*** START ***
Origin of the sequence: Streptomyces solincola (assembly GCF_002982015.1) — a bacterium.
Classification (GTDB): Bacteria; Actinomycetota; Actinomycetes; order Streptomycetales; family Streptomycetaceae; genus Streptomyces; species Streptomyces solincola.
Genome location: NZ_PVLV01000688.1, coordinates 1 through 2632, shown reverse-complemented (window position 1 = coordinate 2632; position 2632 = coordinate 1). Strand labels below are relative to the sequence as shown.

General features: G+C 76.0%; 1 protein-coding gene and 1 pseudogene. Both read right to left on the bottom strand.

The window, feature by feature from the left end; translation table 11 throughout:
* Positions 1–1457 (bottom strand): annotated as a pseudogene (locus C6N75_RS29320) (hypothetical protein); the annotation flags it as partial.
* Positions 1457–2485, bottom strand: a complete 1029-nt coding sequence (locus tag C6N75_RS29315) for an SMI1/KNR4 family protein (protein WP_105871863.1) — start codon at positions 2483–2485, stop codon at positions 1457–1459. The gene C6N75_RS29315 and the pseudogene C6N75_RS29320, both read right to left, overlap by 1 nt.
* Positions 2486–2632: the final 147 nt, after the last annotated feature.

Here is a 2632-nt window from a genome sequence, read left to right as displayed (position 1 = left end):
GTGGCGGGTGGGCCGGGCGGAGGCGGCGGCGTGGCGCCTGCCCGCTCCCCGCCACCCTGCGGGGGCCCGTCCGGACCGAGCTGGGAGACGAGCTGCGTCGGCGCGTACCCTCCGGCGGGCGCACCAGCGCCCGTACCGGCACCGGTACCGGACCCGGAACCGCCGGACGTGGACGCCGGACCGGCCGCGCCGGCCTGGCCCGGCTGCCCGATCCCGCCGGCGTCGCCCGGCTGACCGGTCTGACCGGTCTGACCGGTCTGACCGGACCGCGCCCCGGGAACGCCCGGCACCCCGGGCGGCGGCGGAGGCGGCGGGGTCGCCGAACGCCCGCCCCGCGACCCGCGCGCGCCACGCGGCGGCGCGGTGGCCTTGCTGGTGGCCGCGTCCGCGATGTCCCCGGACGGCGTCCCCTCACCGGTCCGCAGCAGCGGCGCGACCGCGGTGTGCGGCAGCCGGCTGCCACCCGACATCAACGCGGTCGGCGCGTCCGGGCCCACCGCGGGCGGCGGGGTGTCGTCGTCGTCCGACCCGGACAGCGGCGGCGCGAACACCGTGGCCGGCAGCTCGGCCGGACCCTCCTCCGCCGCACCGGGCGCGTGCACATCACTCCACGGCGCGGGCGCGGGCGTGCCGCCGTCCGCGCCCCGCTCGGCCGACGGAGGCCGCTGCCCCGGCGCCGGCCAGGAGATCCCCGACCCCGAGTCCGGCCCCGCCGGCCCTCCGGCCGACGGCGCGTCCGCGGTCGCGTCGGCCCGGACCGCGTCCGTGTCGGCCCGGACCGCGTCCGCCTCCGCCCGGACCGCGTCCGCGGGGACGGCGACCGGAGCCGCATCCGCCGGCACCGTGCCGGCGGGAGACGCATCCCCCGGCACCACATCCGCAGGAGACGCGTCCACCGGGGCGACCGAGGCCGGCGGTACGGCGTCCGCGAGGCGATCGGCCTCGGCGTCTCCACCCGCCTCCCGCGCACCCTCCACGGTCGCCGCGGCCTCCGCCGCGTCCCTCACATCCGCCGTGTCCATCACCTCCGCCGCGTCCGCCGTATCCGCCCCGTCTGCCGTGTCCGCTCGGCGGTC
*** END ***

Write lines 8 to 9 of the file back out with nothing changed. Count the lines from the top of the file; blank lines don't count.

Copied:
* Positions 2486–2632: the final 147 nt, after the last annotated feature.

Here is a 2632-nt window from a genome sequence, read left to right as displayed (position 1 = left end):